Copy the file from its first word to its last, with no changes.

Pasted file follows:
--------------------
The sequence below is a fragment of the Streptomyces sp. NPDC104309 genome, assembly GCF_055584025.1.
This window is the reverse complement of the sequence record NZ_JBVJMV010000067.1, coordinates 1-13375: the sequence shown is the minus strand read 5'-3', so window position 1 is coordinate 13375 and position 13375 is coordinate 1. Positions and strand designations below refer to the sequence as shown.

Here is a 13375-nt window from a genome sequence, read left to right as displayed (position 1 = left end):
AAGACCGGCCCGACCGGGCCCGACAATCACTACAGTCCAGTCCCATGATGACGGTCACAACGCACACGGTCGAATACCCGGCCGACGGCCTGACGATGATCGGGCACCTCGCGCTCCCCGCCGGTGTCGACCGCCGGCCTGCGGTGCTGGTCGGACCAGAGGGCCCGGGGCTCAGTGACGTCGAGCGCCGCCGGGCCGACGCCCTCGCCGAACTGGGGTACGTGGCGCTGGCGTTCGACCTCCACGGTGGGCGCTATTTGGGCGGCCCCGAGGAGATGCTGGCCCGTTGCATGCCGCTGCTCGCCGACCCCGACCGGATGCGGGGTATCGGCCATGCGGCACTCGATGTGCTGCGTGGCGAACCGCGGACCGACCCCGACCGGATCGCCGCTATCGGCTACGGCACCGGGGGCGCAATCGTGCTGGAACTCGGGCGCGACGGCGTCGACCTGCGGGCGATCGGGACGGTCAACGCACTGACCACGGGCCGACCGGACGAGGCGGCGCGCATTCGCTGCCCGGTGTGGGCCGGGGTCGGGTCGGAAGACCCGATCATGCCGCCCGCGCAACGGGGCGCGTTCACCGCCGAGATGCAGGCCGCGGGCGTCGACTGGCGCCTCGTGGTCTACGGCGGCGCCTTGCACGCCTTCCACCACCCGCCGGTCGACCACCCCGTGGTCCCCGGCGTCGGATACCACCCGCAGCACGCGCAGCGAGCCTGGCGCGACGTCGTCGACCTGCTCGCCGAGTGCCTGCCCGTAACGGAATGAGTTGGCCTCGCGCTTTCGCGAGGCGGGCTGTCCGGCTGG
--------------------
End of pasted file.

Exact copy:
The sequence below is a fragment of the Streptomyces sp. NPDC104309 genome, assembly GCF_055584025.1.
This window is the reverse complement of the sequence record NZ_JBVJMV010000067.1, coordinates 1-13375: the sequence shown is the minus strand read 5'-3', so window position 1 is coordinate 13375 and position 13375 is coordinate 1. Positions and strand designations below refer to the sequence as shown.

Here is a 13375-nt window from a genome sequence, read left to right as displayed (position 1 = left end):
AAGACCGGCCCGACCGGGCCCGACAATCACTACAGTCCAGTCCCATGATGACGGTCACAACGCACACGGTCGAATACCCGGCCGACGGCCTGACGATGATCGGGCACCTCGCGCTCCCCGCCGGTGTCGACCGCCGGCCTGCGGTGCTGGTCGGACCAGAGGGCCCGGGGCTCAGTGACGTCGAGCGCCGCCGGGCCGACGCCCTCGCCGAACTGGGGTACGTGGCGCTGGCGTTCGACCTCCACGGTGGGCGCTATTTGGGCGGCCCCGAGGAGATGCTGGCCCGTTGCATGCCGCTGCTCGCCGACCCCGACCGGATGCGGGGTATCGGCCATGCGGCACTCGATGTGCTGCGTGGCGAACCGCGGACCGACCCCGACCGGATCGCCGCTATCGGCTACGGCACCGGGGGCGCAATCGTGCTGGAACTCGGGCGCGACGGCGTCGACCTGCGGGCGATCGGGACGGTCAACGCACTGACCACGGGCCGACCGGACGAGGCGGCGCGCATTCGCTGCCCGGTGTGGGCCGGGGTCGGGTCGGAAGACCCGATCATGCCGCCCGCGCAACGGGGCGCGTTCACCGCCGAGATGCAGGCCGCGGGCGTCGACTGGCGCCTCGTGGTCTACGGCGGCGCCTTGCACGCCTTCCACCACCCGCCGGTCGACCACCCCGTGGTCCCCGGCGTCGGATACCACCCGCAGCACGCGCAGCGAGCCTGGCGCGACGTCGTCGACCTGCTCGCCGAGTGCCTGCCCGTAACGGAATGAGTTGGCCTCGCGCTTTCGCGAGGCGGGCTGTCCGGCTGG